When sweet-looking service dogs pass you in the store or on the street, should you resist the temptation of petting them? Let’s find out.
Can you pet service dogs?
For clarification: service dogs are not adorable puppies that want to be petted. Service dogs are medical devices and should not be disturbed. When you are out and about running errands, you may see people in the stores walking with their dogs in a service dog vest. A service dog is very different from a pet dog. Service dogs are legally allowed to go anywhere their handler goes. They are highly trained and provide different services like seizure alert or navigation, dramatically improving their handler’s quality of life.
When you are petting service dogs, you are distracting them from their jobs.
The service dog’s job is to focus on completing tasks for its owner or handler. They are trained to ignore distractions, but if everyone were to pet service dogs, they would stop concentrating on their job.
When you are petting service dogs, you may endanger the handler.
Service dogs are trained to help mitigate the symptoms of a disability or provide life-saving alerts to the handler. When you are creating distractions by petting, feeding, or talking to the dogs, you could put the handlers and the dogs in possible danger. For example, the dog partners may fail to alert the handlers, resulting in an emergency.
Petting service dogs can be against the law in your area.
Trying to intentionally interfere with the duties of an assistance dog or service dog can be a criminal offense in some states. It is even a class 6 felony in Arizona.
You may ask to pet a service dog, but the answer is likely to be no. Please do not feel disappointed, and know that these dogs are given affection and play just like any other dog when they are off-duty.
When you are refused, tell the handlers that you understand, and try to appreciate how amazingly beneficial dogs are for their lives.
Service dog etiquette: The Dos and Don’ts
Knowing exactly how to behave around a service dog can be difficult. If you can’t remember all of the rules below, the only thing you need to do when spotting a service dog is avoiding interacting with the dog in any way.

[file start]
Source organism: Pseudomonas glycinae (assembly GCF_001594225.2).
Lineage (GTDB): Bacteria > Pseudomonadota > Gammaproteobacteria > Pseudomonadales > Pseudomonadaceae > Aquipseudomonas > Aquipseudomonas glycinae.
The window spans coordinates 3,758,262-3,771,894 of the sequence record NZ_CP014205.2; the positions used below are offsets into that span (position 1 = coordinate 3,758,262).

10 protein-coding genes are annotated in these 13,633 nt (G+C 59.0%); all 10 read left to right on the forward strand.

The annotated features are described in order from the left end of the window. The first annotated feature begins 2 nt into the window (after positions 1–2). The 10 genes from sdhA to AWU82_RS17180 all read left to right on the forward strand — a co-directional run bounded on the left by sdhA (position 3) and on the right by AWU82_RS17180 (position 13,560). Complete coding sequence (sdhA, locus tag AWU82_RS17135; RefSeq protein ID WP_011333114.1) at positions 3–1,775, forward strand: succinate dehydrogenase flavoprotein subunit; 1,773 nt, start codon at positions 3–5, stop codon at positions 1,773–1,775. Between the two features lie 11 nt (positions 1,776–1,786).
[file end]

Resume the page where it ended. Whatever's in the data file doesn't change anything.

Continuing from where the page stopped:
What not to do around a service dog:
- Talking, whistling, or barking at the dog
- Petting or asking to pet the dog
- Praising the dog when he completes his task
- Tapping your leg or clapping your hands to distract the dog
- Allowing your children to approach the service dog team
- Offer the dog a treat or food
- Speak to the handlers about their specific disability or to see some identification, or ask the handlers why they need a service dog
- Make judgments that the dog may be a “fake service dog” by how he looks or acts
What you should do around a service dog:
- Treat the handlers with respect
- Keep your dog away from a service dog
- Giving the service dog team the right-of-way in walkways and on sidewalks. This can make it easier to navigate in busy areas.
What to do when service dogs approach you without their handlers
Since you know by now what to do when you see a service dog, you may assume that you should ignore him when he approaches you.
However, when a service dog approaches you or nudges you with his nose, it could be that he is actually asking for help for his human partner who is in danger. Service animals are trained to seek out human help. In this case, don’t get scared or annoyed, just follow the dog and find out what he is trying to show you. You might end up helping someone in need.